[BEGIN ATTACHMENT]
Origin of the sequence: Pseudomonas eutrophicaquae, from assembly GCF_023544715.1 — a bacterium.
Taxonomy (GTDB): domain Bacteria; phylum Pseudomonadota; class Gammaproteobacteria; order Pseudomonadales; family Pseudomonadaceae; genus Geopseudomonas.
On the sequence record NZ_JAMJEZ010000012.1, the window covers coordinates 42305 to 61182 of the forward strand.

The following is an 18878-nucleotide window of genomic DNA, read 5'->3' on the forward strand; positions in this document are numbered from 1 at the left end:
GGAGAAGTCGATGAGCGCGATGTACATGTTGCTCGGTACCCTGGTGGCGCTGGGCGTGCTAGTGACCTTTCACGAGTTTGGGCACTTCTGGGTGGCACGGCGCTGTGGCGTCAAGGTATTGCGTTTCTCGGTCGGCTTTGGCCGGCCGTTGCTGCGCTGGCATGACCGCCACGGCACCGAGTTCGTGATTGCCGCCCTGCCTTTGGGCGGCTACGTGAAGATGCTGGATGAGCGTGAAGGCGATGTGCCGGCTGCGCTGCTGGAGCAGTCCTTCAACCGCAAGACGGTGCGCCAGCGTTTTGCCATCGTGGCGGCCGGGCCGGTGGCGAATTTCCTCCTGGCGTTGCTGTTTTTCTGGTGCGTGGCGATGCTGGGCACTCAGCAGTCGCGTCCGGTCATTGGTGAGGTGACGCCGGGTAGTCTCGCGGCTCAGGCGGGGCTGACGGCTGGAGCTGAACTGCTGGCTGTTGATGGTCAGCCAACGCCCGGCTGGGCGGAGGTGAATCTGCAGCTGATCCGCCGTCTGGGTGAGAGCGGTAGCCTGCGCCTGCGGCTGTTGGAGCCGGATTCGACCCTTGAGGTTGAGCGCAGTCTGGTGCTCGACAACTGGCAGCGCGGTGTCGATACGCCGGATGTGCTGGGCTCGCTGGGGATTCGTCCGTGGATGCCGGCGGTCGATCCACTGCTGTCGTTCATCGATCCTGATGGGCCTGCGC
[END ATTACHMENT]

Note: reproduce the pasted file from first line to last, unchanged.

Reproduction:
Origin of the sequence: Pseudomonas eutrophicaquae, from assembly GCF_023544715.1 — a bacterium.
Taxonomy (GTDB): domain Bacteria; phylum Pseudomonadota; class Gammaproteobacteria; order Pseudomonadales; family Pseudomonadaceae; genus Geopseudomonas.
On the sequence record NZ_JAMJEZ010000012.1, the window covers coordinates 42305 to 61182 of the forward strand.

The following is an 18878-nucleotide window of genomic DNA, read 5'->3' on the forward strand; positions in this document are numbered from 1 at the left end:
GGAGAAGTCGATGAGCGCGATGTACATGTTGCTCGGTACCCTGGTGGCGCTGGGCGTGCTAGTGACCTTTCACGAGTTTGGGCACTTCTGGGTGGCACGGCGCTGTGGCGTCAAGGTATTGCGTTTCTCGGTCGGCTTTGGCCGGCCGTTGCTGCGCTGGCATGACCGCCACGGCACCGAGTTCGTGATTGCCGCCCTGCCTTTGGGCGGCTACGTGAAGATGCTGGATGAGCGTGAAGGCGATGTGCCGGCTGCGCTGCTGGAGCAGTCCTTCAACCGCAAGACGGTGCGCCAGCGTTTTGCCATCGTGGCGGCCGGGCCGGTGGCGAATTTCCTCCTGGCGTTGCTGTTTTTCTGGTGCGTGGCGATGCTGGGCACTCAGCAGTCGCGTCCGGTCATTGGTGAGGTGACGCCGGGTAGTCTCGCGGCTCAGGCGGGGCTGACGGCTGGAGCTGAACTGCTGGCTGTTGATGGTCAGCCAACGCCCGGCTGGGCGGAGGTGAATCTGCAGCTGATCCGCCGTCTGGGTGAGAGCGGTAGCCTGCGCCTGCGGCTGTTGGAGCCGGATTCGACCCTTGAGGTTGAGCGCAGTCTGGTGCTCGACAACTGGCAGCGCGGTGTCGATACGCCGGATGTGCTGGGCTCGCTGGGGATTCGTCCGTGGATGCCGGCGGTCGATCCACTGCTGTCGTTCATCGATCCTGATGGGCCTGCGC